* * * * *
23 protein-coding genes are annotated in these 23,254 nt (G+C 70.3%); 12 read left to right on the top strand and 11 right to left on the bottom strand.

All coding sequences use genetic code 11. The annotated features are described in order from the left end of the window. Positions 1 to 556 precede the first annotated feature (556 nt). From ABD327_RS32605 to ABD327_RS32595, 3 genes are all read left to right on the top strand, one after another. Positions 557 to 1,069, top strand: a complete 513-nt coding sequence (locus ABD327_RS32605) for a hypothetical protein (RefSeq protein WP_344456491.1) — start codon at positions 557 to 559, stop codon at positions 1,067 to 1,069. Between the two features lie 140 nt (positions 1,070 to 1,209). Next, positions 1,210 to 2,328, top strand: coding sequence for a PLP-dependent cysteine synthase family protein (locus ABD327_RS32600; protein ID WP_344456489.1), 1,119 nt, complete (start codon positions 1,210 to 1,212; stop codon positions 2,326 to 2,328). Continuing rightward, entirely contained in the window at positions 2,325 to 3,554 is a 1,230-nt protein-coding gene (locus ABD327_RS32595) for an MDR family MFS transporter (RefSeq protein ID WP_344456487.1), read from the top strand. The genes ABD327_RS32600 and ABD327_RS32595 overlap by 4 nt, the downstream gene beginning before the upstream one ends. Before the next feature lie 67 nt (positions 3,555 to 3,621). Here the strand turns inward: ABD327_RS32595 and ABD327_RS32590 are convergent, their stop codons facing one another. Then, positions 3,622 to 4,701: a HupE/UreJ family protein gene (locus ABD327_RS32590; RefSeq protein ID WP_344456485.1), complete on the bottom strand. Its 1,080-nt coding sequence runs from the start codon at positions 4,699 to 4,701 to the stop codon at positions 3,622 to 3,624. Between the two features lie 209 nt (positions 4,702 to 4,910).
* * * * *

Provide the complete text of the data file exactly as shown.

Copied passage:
23 protein-coding genes are annotated in these 23,254 nt (G+C 70.3%); 12 read left to right on the top strand and 11 right to left on the bottom strand.

All coding sequences use genetic code 11. The annotated features are described in order from the left end of the window. Positions 1 to 556 precede the first annotated feature (556 nt). From ABD327_RS32605 to ABD327_RS32595, 3 genes are all read left to right on the top strand, one after another. Positions 557 to 1,069, top strand: a complete 513-nt coding sequence (locus ABD327_RS32605) for a hypothetical protein (RefSeq protein WP_344456491.1) — start codon at positions 557 to 559, stop codon at positions 1,067 to 1,069. Between the two features lie 140 nt (positions 1,070 to 1,209). Next, positions 1,210 to 2,328, top strand: coding sequence for a PLP-dependent cysteine synthase family protein (locus ABD327_RS32600; protein ID WP_344456489.1), 1,119 nt, complete (start codon positions 1,210 to 1,212; stop codon positions 2,326 to 2,328). Continuing rightward, entirely contained in the window at positions 2,325 to 3,554 is a 1,230-nt protein-coding gene (locus ABD327_RS32595) for an MDR family MFS transporter (RefSeq protein ID WP_344456487.1), read from the top strand. The genes ABD327_RS32600 and ABD327_RS32595 overlap by 4 nt, the downstream gene beginning before the upstream one ends. Before the next feature lie 67 nt (positions 3,555 to 3,621). Here the strand turns inward: ABD327_RS32595 and ABD327_RS32590 are convergent, their stop codons facing one another. Then, positions 3,622 to 4,701: a HupE/UreJ family protein gene (locus ABD327_RS32590; RefSeq protein ID WP_344456485.1), complete on the bottom strand. Its 1,080-nt coding sequence runs from the start codon at positions 4,699 to 4,701 to the stop codon at positions 3,622 to 3,624. Between the two features lie 209 nt (positions 4,702 to 4,910).